Notably, there are several periods in history where commodity prices climbed aggressively, but a recession did not form in the next 6-12 months. That said, Bespoke Investment Group recently noted that commodity price growth of 60% or more is consistent with a roughly one-in-three chance of a recession over the next 12 months, according to data going back to the late 1960s.
In our view, a critical factor in this equation is Fed policy reaction. If higher energy prices prompt the Fed to tighten monetary policies more aggressively than they otherwise would, the danger of a recession grows. While the Fed currently appears to be on a path to tightening policy/raising interest rates, our view at the moment is that the central bank is very sensitive to growth impacts.
As such, we believe the Fed is likely to exclude energy-related inflation pressures (due to pandemic/geopolitical conflict) when forming its policy decisions. In doing so, we see the risk of the Fed tightening too aggressively and choking off economic growth as a low probability at the moment — even considering the rapid rise in commodity inflation.
Key takeaways for investors
The world has been through many periods of global turmoil.
While no two geopolitical situations are exactly alike, history shows that stocks eventually rebound once geopolitical tensions ease. After the initial market shock of Pearl Harbor, WWII, the Korean War, Cuban Missile Crisis, Desert Storm, and 9/11, the S&P 500 Index regrouped, discounted the most likely scenarios, and eventually moved higher.
Long-term investors are generally rewarded by avoiding knee-jerk reactions during headline-driven volatility.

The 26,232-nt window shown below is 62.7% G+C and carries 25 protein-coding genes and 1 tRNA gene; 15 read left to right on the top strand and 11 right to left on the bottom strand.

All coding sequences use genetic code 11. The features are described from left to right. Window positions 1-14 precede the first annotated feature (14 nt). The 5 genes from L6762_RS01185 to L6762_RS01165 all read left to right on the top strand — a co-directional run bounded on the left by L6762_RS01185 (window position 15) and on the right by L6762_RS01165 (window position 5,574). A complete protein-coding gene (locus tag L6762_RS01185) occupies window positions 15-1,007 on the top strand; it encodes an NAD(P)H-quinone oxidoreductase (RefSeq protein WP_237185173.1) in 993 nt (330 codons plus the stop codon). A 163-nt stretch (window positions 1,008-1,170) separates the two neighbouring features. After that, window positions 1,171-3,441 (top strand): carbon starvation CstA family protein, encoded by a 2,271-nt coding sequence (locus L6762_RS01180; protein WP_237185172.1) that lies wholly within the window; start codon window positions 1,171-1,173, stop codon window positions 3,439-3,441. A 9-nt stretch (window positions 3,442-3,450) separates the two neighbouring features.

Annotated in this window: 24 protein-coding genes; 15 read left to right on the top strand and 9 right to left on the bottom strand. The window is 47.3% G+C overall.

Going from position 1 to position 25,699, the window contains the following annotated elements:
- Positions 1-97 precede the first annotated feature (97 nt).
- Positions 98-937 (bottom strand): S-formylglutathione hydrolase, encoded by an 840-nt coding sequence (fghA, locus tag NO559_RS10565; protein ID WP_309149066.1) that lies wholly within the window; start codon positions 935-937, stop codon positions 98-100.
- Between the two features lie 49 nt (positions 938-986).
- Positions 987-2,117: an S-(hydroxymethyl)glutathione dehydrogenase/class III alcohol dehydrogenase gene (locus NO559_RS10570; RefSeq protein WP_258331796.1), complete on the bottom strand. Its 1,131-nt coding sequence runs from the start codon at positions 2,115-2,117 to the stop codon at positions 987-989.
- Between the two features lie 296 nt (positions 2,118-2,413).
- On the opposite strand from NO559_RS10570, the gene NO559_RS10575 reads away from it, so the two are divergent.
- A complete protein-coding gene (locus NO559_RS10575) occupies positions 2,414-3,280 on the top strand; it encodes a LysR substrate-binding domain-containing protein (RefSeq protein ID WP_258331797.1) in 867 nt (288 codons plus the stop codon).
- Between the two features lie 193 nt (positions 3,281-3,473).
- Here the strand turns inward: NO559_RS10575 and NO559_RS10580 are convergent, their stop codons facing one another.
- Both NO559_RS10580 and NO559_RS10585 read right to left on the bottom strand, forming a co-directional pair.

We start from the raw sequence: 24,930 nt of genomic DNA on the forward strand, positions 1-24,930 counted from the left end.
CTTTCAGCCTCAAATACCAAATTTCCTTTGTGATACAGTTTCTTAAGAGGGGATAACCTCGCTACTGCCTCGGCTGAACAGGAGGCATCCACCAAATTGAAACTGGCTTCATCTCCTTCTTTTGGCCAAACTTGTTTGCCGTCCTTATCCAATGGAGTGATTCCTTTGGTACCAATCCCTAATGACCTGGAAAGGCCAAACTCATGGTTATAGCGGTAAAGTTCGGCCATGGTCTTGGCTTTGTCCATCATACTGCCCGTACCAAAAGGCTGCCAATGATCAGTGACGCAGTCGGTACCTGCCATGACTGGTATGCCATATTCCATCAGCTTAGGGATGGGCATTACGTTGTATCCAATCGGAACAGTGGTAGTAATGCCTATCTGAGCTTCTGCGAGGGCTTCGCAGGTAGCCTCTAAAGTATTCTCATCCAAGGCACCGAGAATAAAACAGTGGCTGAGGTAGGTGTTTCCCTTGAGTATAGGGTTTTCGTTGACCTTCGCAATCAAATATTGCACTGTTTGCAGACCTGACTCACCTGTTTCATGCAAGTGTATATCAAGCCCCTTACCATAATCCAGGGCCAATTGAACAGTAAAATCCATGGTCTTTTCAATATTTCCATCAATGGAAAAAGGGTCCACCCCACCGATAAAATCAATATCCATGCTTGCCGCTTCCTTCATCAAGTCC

We believe successful investors adjust their lens out during heightened uncertainty and attempt to capture a more expansive view of the investing landscape. In doing so, we believe investors would find the current growth picture for the U.S. remains favorable, with longer-term investment opportunities beginning to emerge. We recommend investors avoid attempting to "time" the market or make material adjustments to their portfolio at this time.
The market will eventually find its way through all this uncertainty — particularly on the geopolitical front.
While there seem to be more questions than answers today, investors will ultimately come to some consensus on this war’s economic impacts and price those impacts into stock prices. At that point, volatility should ebb lower and prompt investors to refocus on new opportunities. Given the U.S. growth picture should remain positive this year, even with all the unknowns at the moment, we believe investors should maintain a "glass-half-full" investment approach.
Your advisor is here to help
If you have questions about current market conditions, consider contacting your Ameriprise financial advisor. However uncertain events may feel right now, your advisor is equipped to create an investment strategy that accounts for ongoing market change and takes a long-term view — at a level of risk that’s comfortable for you.